Needless to say, I have no more insight than anyone else into who perpetrated yesterday’s outrage in Madrid. The most recent analyses seem to be trending in the direction of al Qaeda, and some commentators are suggesting that al Qaeda may have teamed up with the Basque separatist group, ETA, to pull off the terrorist attack. Or it may have been the product of a hitherto-unknown organization.
Many people–mostly on the right–have criticized the Bush administration for couching the current war as a “war on terror.” Terrorism, some say, is only a tactic; the enemy needs to be identified more specifically as Islamofascism and combatted as such. I have generally been sympathetic to this criticism.
Yet such specificity can be carried too far. I have a friend in Alaska, a Democrat who very nearly was elected that state’s sole Congressman some years ago, who was hostile to the Iraq war. He said that he thought the U.S. should go after the perpetrators of the Sept. 11 attacks with “laser-like precision,” and do nothing with regard to regimes and organizations not specifically linked to those attacks. This raises, of course, the issue of the connection between Iraq and al Qaeda; we now know, despite assurances from many “experts” that the secular Baathists could never team up with bin Laden’s religious fanatics, that there was extensive cooperation between Saddam’s regime and al Qaeda.
More broadly, the Islamofascist terrorists have never found it necessary to organize themselves with “laser-like precision.” Their organizations are fluid groups that easily morph from one identity into another. The Islamofascists who tried unsuccessfully to destroy the World Trade Center in 1993 operated under a different name from those who succeeded in 2001, but their principles were the same. The same individuals will often crop up in different organizations at various times, and the cousins and nephews of members of one Islamofascist organization commonly appear as members of a nominally different organization, in another country, that shares the same Islamofascist principles. So there is very little point today in distinguishing among the many “offshoots” and “affiliates” of al Qaeda around the world.
But this principle should, perhaps, be applied more generally, especially as terrorist groups adopt one another’s methods and, perhaps, form working alliances. At the end of the day, how much does it matter whether the coordinated attacks in Spain were carried out by ETA, al Qaeda, the two in combination, or a new “organization” formed especially for the purpose? All such groups, and all such people, are enemies of civilization and must be crushed.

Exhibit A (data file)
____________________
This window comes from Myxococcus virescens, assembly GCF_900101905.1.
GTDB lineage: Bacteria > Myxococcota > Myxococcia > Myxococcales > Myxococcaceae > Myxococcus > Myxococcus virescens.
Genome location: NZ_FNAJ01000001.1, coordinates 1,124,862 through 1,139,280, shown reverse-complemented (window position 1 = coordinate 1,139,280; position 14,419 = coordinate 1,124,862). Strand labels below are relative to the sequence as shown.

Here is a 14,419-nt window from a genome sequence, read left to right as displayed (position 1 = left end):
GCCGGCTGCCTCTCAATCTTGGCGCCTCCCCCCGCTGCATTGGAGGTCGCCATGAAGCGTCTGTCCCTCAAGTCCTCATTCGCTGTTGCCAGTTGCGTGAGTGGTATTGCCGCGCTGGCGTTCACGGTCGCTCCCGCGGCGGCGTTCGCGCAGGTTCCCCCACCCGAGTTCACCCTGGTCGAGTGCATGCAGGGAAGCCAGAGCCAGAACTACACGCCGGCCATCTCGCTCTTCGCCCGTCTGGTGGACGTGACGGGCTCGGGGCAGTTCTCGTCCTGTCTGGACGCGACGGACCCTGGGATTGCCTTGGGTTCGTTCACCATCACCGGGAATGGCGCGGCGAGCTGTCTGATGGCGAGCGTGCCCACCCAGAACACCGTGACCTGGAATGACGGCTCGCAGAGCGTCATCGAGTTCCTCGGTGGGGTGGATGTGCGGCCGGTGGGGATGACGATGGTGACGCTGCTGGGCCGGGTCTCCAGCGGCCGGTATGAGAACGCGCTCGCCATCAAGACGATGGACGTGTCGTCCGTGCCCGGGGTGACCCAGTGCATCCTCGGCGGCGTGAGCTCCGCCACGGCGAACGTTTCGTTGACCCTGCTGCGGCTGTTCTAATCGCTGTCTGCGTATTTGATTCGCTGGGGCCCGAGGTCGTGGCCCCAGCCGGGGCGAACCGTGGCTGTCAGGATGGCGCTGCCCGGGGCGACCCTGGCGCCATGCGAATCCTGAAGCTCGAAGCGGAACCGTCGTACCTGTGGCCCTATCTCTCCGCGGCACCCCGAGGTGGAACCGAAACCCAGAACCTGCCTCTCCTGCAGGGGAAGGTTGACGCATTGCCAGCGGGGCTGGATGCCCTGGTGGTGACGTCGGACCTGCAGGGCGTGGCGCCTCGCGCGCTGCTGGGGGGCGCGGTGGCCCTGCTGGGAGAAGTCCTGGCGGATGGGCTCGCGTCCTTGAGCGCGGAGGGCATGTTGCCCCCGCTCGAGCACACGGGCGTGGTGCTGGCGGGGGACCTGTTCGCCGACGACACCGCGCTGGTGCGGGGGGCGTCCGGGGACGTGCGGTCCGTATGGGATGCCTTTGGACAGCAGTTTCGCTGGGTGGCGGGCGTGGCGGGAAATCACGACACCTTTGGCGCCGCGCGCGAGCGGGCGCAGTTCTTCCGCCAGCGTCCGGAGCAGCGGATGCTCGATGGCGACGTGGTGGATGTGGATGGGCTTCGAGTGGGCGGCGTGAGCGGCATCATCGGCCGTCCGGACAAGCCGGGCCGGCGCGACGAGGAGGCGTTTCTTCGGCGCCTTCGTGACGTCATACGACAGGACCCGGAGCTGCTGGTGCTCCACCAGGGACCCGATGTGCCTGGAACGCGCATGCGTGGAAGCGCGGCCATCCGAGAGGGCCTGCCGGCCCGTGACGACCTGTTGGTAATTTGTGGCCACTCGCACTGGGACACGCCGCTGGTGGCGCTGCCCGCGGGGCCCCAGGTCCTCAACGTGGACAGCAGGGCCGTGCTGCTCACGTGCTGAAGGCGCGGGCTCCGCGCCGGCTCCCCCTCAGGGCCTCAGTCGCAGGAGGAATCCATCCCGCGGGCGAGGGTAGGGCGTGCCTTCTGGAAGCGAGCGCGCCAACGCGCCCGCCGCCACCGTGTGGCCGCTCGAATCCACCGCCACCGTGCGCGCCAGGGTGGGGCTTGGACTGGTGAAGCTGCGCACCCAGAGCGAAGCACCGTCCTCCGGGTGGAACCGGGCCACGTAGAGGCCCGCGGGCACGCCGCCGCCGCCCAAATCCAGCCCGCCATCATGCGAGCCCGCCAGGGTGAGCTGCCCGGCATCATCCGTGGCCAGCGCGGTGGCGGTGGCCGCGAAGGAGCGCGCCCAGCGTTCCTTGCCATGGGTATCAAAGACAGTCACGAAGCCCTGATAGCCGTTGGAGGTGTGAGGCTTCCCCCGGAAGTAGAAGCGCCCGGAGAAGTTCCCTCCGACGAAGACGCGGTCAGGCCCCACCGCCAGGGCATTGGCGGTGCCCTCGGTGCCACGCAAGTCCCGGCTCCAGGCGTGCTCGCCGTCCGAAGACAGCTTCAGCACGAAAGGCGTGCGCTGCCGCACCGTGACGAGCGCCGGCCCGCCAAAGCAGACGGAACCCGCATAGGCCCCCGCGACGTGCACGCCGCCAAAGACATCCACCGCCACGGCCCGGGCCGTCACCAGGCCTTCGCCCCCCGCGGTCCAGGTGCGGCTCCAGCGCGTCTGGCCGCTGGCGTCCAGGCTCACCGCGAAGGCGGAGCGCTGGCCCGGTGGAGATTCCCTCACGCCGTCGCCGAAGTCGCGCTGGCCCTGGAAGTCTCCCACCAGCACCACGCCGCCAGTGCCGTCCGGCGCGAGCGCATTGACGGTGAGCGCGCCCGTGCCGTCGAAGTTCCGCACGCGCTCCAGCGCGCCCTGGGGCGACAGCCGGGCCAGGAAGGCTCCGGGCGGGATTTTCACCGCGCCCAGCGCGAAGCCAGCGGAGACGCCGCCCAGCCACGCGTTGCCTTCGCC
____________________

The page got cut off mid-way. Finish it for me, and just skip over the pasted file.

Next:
So, perhaps, the administration’s concept of a “war against terror” may not be so dumb after all. Free societies are threatened by all those who would use violence to install autocracy, of whatever stripe; and the enemies of freedom have much in common and will inevitably collaborate and mutually imitate. I am reminded that in the 1930’s fascism and communism were generally regarded as polar opposites–until Hitler and Stalin formed their alliance, at which time it suddenly appeared that they were virtually indistinguishable for practical purposes, like the Crips and the Bloods, rival gangs that formed an alliance of convenience.
Likewise, today, it may not be unreasonable to conclude that a terrorist is a terrorist; that all those who think it a fine idea to blow up random men, women and children on trains and buses and in malls and restaurants, have much in common, and their differences are insignificant from the point of view of the rest of us–that is, those who are in danger of being blown up.
Maybe we are, after all, engaged in a war against terror.
UPDATE: Tim Blair has an excellent post by two Spanish bloggers, which includes this observation:
Whoever did this, we are going to know soon. Maybe it will take only some hours; maybe it will take days, weeks or even more. The problem is that everybody seems to be in a hurry about it. Why? We don